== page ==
Another slap in the face to the Canadian people.
To celebrate Canada 150, the Trudeau government created the Canada 150 Research Chairs position. It’s a $117.6 million project to hire research chairs with taxpayer money. Each research chair will serve a seven year term and will make either $350,000 or $1 million every year – which is based upon their “rank.”
Here’s the problem:
The program excludes Canadians.
That’s right, Canadian scholars in Canada are not allowed to apply for the research chair positions being funded with our own taxpayer money.
In an article for the Regina Leader-Post, Professor Raymond B. Blake – a Social Sciences and Humanities Research Council of Canada Funded Researcher from the University of Regina – ripped into Trudeau’s exclusion of Canadians. His criticism is worth quoting at length:
“The initiative is purely political, part of Justin Trudeau’s plan to showcase Canada internationally as a welcoming place, quite different from what he sees as the closed worlds of Theresa May’s United Kingdom and Donald Trump’s America. Unfortunately, Trudeau is playing politics in a manner that is also a slap in the face to young women and men right here. He does not believe they have the talent needed to make Canada’s universities world-class.”
Blake points out the terrible message this sends to Canadian scholars:
“Trudeau is telling our young graduates that they are not good enough to be considered among the brightest in the world. As the minister of youth and prime minister, did he not make youth one of the themes for Canada 150 commemorations? Yet, he is now telling Canada’s young scholars they must stand aside so foreign-trained researchers can teach in their universities. It is not as if these bright women and men from our graduate programs have many other opportunities. Advertisements for university positions regularly draw dozens of applications and hundreds of our scholars are either underemployed or unemployed. Many have left the academic world.”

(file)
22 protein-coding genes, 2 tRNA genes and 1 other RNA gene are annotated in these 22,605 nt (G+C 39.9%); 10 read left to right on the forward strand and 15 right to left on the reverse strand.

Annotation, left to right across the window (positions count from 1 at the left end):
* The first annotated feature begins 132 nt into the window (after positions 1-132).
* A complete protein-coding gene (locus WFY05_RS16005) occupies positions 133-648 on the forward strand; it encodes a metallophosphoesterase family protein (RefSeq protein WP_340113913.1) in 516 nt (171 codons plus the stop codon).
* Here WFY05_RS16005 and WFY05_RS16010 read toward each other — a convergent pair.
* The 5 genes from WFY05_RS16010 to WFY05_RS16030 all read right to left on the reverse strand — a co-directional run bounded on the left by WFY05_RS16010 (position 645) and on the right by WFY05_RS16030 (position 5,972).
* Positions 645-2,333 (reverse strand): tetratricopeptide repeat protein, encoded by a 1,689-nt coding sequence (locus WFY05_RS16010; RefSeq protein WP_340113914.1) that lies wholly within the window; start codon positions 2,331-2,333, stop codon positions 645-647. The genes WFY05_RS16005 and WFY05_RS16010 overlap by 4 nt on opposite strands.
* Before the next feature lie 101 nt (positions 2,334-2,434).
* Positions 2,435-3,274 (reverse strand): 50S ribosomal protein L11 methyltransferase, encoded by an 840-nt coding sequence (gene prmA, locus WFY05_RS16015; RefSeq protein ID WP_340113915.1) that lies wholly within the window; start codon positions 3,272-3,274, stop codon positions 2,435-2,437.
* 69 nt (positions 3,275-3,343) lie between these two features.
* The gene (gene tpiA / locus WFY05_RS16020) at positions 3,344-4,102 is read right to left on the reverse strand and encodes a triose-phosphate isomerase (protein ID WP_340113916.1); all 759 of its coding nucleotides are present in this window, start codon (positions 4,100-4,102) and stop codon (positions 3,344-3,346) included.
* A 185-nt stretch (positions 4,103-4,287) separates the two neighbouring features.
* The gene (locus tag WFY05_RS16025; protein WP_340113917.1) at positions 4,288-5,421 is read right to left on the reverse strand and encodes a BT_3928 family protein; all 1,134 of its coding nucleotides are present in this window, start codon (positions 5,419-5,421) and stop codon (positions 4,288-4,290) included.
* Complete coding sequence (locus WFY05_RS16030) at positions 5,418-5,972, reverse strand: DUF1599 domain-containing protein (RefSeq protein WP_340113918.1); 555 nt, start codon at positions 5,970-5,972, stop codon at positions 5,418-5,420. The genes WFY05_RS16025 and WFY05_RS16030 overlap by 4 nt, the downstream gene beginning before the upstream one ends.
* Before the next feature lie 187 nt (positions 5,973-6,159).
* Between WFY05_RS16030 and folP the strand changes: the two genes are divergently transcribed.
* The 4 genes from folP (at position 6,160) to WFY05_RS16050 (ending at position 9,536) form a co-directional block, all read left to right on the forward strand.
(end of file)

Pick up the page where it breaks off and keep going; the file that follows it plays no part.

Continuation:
“Excluding young Canadian scholars at a time when they need opportunities is only one of the problems with the Canada 150 program,” adds Blake.
Blake also notes that the idea behind the program itself is flawed:
“There is no evidence to suggest the brightest minds at Harvard, Oxford, MIT and other leading international schools are eager to vacate their posts for Saskatoon, Sherbrooke or St. John’s. Even if potentially bright minds are withering away in the U.K. or U.S., eager to seek refuge in Canada, why not have them compete with the brightest minds in Canada? Because of the Trudeau government’s exclusion of Canadians it is possible universities may be forced to select professors from second- or third-rate international institutions.”
According to Blake, this could weaken Canada’s universities:
“By imposing exclusionary policies for the Canada 150 research chairs, Duncan might actually be weakening the quality of our universities. And, ironically, some of those Canadians who are being excluded now may be recruited to work in the U.S.A. and be lost to Canada forever.”
Adds Blake, “Today, our universities are graduating researchers who rival those anywhere in the world, and we should not be excluding them from prestigious competitions to find professors trained elsewhere to educate the next generation of Canadians.”
Trudeau puts Canadians last once again
It’s a total insult to Canadians that our scholars are blocked from accessing a program funded by Canadian tax dollars, and it’s disturbing to see that once again our money is being taken from us and being given to foreigners.
Our government is supposed to serve Canadian citizens, but that seems to be last on the list for Trudeau. He never misses a chance to give our money to non-Canadians. His globalist elitism is a total disgrace to this country, and it must be stopped.
The elites want to hide their many failures behind political correctness, deception, and manipulation. We need to push back and spread the truth.
That’s why I write.
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